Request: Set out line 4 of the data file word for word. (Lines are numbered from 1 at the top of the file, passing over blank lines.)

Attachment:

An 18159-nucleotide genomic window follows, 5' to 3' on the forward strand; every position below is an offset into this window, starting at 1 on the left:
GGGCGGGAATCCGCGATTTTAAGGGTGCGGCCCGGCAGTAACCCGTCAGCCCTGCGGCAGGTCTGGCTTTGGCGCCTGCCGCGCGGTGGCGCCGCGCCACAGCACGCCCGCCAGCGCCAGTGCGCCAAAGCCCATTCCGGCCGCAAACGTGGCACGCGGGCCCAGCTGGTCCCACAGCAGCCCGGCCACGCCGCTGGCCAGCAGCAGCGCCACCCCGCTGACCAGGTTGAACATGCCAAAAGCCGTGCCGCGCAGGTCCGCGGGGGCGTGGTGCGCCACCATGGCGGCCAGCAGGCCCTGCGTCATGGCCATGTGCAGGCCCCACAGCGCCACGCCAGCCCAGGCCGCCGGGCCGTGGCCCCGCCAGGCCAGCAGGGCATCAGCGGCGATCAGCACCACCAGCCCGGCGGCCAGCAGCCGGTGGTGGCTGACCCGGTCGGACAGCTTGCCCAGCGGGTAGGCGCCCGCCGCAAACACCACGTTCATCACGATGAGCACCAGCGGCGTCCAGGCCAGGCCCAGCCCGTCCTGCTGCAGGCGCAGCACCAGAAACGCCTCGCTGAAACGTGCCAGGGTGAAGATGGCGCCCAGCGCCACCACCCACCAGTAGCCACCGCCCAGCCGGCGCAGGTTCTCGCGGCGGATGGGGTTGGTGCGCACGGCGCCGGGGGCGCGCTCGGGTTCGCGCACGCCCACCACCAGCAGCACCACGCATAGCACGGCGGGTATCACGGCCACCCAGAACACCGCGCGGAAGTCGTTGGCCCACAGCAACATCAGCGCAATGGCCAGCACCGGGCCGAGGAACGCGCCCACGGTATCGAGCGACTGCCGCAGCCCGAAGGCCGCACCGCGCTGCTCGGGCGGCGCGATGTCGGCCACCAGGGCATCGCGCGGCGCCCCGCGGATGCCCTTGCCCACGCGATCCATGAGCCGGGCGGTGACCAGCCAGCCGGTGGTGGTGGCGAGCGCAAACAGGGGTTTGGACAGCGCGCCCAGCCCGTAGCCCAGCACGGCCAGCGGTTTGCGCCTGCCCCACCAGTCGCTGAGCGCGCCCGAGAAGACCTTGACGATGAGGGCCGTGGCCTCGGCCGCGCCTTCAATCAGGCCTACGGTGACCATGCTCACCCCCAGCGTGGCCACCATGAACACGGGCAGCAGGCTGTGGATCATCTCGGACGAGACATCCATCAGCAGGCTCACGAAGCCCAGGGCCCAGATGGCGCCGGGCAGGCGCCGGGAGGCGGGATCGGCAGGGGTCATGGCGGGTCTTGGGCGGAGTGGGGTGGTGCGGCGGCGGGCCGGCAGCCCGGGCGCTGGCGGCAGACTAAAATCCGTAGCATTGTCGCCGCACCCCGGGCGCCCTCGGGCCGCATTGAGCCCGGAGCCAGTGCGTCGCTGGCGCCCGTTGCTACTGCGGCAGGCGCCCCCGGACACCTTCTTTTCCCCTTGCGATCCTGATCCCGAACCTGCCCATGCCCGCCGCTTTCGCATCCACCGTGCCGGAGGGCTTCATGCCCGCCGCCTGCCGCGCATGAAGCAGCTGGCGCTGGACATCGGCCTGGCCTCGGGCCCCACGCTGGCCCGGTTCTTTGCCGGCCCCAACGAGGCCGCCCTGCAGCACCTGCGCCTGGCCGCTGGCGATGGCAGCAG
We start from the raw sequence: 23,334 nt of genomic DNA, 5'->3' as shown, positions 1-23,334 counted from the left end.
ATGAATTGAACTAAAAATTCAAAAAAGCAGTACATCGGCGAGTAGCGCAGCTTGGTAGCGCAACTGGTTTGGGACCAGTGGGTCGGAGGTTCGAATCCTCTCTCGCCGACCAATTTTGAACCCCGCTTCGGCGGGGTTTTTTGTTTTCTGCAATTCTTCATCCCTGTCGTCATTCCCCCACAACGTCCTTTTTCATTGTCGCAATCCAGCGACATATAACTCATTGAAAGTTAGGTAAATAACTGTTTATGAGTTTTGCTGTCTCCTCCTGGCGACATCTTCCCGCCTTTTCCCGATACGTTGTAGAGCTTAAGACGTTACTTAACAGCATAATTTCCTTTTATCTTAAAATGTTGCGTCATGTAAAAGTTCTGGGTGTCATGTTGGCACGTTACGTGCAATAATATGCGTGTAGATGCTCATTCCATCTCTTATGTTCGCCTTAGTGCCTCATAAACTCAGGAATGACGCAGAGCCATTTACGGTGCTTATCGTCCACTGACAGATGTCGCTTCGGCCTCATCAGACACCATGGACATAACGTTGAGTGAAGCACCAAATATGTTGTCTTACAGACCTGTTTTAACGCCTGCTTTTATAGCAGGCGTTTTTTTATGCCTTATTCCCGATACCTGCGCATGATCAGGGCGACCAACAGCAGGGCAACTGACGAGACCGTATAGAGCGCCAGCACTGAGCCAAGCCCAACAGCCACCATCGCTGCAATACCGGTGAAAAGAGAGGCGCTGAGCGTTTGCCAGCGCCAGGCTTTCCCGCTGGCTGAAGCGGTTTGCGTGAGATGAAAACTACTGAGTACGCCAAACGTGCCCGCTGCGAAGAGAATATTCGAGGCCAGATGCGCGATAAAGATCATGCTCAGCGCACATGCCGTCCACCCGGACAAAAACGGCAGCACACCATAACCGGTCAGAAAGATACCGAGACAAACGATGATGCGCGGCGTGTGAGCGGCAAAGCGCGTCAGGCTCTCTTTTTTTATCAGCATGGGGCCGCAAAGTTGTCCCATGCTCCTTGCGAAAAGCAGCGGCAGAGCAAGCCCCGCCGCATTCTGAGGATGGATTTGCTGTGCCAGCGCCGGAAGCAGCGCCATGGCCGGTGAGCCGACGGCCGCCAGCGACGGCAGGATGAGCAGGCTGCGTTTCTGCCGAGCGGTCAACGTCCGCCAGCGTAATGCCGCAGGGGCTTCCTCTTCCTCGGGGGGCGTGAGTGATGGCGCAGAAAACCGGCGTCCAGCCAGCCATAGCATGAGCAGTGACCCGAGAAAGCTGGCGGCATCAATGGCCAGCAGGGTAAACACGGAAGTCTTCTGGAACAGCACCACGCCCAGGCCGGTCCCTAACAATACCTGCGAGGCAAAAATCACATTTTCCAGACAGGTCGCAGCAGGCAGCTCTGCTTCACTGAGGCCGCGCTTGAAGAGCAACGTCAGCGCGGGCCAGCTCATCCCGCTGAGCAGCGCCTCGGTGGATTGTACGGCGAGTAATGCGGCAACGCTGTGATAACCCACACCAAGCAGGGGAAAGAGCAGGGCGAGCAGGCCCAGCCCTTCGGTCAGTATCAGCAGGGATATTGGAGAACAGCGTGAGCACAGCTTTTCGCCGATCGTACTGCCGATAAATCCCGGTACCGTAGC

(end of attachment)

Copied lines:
ATGAATTGAACTAAAAATTCAAAAAAGCAGTACATCGGCGAGTAGCGCAGCTTGGTAGCGCAACTGGTTTGGGACCAGTGGGTCGGAGGTTCGAATCCTCTCTCGCCGACCAATTTTGAACCCCGCTTCGGCGGGGTTTTTTGTTTTCTGCAATTCTTCATCCCTGTCGTCATTCCCCCACAACGTCCTTTTTCATTGTCGCAATCCAGCGACATATAACTCATTGAAAGTTAGGTAAATAACTGTTTATGAGTTTTGCTGTCTCCTCCTGGCGACATCTTCCCGCCTTTTCCCGATACGTTGTAGAGCTTAAGACGTTACTTAACAGCATAATTTCCTTTTATCTTAAAATGTTGCGTCATGTAAAAGTTCTGGGTGTCATGTTGGCACGTTACGTGCAATAATATGCGTGTAGATGCTCATTCCATCTCTTATGTTCGCCTTAGTGCCTCATAAACTCAGGAATGACGCAGAGCCATTTACGGTGCTTATCGTCCACTGACAGATGTCGCTTCGGCCTCATCAGACACCATGGACATAACGTTGAGTGAAGCACCAAATATGTTGTCTTACAGACCTGTTTTAACGCCTGCTTTTATAGCAGGCGTTTTTTTATGCCTTATTCCCGATACCTGCGCATGATCAGGGCGACCAACAGCAGGGCAACTGACGAGACCGTATAGAGCGCCAGCACTGAGCCAAGCCCAACAGCCACCATCGCTGCAATACCGGTGAAAAGAGAGGCGCTGAGCGTTTGCCAGCGCCAGGCTTTCCCGCTGGCTGAAGCGGTTTGCGTGAGATGAAAACTACTGAGTACGCCAAACGTGCCCGCTGCGAAGAGAATATTCGAGGCCAGATGCGCGATAAAGATCATGCTCAGCGCACATGCCGTCCACCCGGACAAAAACGGCAGCACACCATAACCGGTCAGAAAGATACCGAGACAAACGATGATGCGCGGCGTGTGAGCGGCAAAGCGCGTCAGGCTCTCTTTTTTTATCAGCATGGGGCCGCAAAGTTGTCCCATGCTCCTTGCGAAAAGCAGCGGCAGAGCAAGCCCCGCCGCATTCTGAGGATGGATTTGCTGTGCCAGCGCCGGAAGCAGCGCCATGGCCGGTGAGCCGACGGCCGCCAGCGACGGCAGGATGAGCAGGCTGCGTTTCTGCCGAGCGGTCAACGTCCGCCAGCGTAATGCCGCAGGGGCTTCCTCTTCCTCGGGGGGCGTGAGTGATGGCGCAGAAAACCGGCGTCCAGCCAGCCATAGCATGAGCAGTGACCCGAGAAAGCTGGCGGCATCAATGGCCAGCAGGGTAAACACGGAAGTCTTCTGGAACAGCACCACGCCCAGGCCGGTCCCTAACAATACCTGCGAGGCAAAAATCACATTTTCCAGACAGGTCGCAGCAGGCAGCTCTGCTTCACTGAGGCCGCGCTTGAAGAGCAACGTCAGCGCGGGCCAGCTCATCCCGCTGAGCAGCGCCTCGGTGGATTGTACGGCGAGTAATGCGGCAACGCTGTGATAACCCACACCAAGCAGGGGAAAGAGCAGGGCGAGCAGGCCCAGCCCTTCGGTCAGTATCAGCAGGGATATTGGAGAACAGCGTGAGCACAGCTTTTCGCCGATCGTACTGCCGATAAATCCCGGTACCGTAGC